from The American Heritage® Dictionary of the English Language, 4th Edition
- n. The science of life and of living organisms, including their structure, function, growth, origin, evolution, and distribution. It includes botany and zoology and all their subdivisions.
- n. The life processes or characteristic phenomena of a group or category of living organisms: the biology of viruses.
- n. The plant and animal life of a specific area or region.
from Wiktionary, Creative Commons Attribution/Share-Alike License
- n. The study of all life or living matter
- n. The living organisms of a particular region.
- n. The structure, function, and behavior of an organism or type of organism.
from the GNU version of the Collaborative International Dictionary of English
- n. The science of life; that branch of knowledge which treats of living matter as distinct from matter which is not living; the study of living tissue. It has to do with the origin, structure, development, function, and distribution of animals and plants.
from The Century Dictionary and Cyclopedia
- n. The science of life and living things in the widest sense; the body of doctrine respecting living beings; the knowledge of vital phenomena.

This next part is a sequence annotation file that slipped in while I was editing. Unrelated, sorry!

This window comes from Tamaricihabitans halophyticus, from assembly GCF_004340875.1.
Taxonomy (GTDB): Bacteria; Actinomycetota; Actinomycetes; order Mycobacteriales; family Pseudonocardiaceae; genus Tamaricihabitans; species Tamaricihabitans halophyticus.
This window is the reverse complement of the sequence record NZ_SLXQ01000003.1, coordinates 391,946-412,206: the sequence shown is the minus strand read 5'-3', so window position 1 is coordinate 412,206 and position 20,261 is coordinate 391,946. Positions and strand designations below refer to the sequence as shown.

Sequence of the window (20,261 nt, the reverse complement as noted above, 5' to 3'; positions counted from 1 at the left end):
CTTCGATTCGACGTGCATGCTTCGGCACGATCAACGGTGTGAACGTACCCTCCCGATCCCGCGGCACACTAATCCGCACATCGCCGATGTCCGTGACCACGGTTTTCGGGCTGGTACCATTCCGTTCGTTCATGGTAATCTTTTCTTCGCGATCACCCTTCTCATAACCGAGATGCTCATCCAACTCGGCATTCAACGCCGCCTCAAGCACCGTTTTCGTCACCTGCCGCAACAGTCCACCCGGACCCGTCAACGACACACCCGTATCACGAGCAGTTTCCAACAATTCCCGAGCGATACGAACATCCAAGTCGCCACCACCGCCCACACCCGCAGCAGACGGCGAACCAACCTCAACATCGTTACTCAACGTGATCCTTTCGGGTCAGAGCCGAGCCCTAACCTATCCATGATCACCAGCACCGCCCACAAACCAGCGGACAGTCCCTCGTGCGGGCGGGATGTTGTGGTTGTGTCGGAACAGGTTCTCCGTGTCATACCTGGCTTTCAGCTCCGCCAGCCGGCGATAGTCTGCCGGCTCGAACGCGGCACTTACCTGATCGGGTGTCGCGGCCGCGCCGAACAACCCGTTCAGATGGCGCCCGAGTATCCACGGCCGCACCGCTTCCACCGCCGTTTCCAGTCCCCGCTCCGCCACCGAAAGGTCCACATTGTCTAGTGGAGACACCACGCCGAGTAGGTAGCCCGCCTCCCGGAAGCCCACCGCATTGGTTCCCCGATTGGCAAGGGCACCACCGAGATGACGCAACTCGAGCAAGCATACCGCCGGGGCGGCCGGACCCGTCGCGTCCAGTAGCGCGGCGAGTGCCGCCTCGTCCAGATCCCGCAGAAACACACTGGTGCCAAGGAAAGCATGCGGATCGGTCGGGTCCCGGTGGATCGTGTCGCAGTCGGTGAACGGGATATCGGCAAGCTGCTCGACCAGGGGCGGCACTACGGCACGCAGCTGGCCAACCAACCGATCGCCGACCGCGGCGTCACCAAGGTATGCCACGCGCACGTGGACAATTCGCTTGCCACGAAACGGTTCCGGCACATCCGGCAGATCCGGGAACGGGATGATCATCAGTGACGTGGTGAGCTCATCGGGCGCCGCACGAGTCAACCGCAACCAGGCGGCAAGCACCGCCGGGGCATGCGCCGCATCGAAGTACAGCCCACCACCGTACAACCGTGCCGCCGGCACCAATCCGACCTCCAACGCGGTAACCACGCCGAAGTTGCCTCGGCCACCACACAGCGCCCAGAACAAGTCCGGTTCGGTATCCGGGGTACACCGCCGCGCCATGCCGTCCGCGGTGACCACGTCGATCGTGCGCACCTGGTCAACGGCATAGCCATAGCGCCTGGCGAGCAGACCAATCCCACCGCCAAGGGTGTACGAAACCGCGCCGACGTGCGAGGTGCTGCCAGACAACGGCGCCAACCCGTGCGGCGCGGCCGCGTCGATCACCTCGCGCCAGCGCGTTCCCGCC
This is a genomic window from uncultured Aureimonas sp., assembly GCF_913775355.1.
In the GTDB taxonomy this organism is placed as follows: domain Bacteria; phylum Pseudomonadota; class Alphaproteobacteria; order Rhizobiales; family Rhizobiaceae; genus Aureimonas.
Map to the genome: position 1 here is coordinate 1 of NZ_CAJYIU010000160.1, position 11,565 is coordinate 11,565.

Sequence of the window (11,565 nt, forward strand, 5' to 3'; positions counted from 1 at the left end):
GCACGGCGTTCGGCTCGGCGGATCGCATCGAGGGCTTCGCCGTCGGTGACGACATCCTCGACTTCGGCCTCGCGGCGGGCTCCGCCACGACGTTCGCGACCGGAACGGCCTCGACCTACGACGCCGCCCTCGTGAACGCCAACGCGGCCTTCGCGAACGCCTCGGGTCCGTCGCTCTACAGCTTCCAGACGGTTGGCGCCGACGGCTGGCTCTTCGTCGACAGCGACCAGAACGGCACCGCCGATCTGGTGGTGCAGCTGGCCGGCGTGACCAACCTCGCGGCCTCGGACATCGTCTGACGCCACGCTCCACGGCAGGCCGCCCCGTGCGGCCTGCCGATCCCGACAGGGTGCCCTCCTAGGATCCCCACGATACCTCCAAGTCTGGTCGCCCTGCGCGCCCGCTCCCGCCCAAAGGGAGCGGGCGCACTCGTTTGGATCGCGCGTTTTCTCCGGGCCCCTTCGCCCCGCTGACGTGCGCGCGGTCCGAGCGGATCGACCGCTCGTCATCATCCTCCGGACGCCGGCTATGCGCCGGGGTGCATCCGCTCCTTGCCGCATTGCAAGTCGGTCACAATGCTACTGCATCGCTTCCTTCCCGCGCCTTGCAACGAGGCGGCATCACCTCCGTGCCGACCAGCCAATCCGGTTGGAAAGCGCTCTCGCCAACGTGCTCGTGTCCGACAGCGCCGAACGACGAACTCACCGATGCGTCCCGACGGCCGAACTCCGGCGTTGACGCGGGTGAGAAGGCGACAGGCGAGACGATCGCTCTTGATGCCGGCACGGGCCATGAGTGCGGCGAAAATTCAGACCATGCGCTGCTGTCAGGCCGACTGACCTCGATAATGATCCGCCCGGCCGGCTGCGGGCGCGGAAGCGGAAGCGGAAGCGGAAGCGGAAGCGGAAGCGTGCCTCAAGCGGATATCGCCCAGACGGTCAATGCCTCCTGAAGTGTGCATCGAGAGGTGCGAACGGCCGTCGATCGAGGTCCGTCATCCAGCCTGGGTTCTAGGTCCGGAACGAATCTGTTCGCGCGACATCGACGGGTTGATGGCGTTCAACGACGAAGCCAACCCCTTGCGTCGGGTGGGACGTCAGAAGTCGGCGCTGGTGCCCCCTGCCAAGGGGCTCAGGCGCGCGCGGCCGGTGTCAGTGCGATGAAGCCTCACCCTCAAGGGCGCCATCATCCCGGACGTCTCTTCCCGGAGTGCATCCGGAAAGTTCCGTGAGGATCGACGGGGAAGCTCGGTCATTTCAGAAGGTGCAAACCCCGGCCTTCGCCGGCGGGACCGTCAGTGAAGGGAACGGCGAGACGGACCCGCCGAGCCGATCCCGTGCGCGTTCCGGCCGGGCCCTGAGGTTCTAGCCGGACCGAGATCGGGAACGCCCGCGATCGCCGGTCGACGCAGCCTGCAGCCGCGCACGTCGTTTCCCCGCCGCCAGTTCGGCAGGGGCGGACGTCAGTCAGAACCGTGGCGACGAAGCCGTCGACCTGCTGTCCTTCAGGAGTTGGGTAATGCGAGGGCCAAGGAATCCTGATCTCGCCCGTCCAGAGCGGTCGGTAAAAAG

- n. In a more special sense, physiology; biophysiology; biotics.
- n. In a technical sense, the life-history of an animal: especially used in entomology.
- n. Animal magnetism.
from WordNet 3.0 Copyright 2006 by Princeton University. All rights reserved.
- n. all the plant and animal life of a particular region
- n. the science that studies living organisms
- n. characteristic life processes and phenomena of living organisms
German Biologie : Greek bio-, bio- + Greek -logiā, -logy.(American Heritage® Dictionary of the English Language, Fourth Edition)
bio- + -logy; a classical compound (modern coinage), with components derived from Ancient Greek βίος (bíos, "bio-, life") + -λογία (-logía, "-logy, branch of study, to speak"). The term (rather, analogous terms) arose in various European languages c. 1800, but the term *βίολογία did not exist in Ancient Greek. (Wiktionary)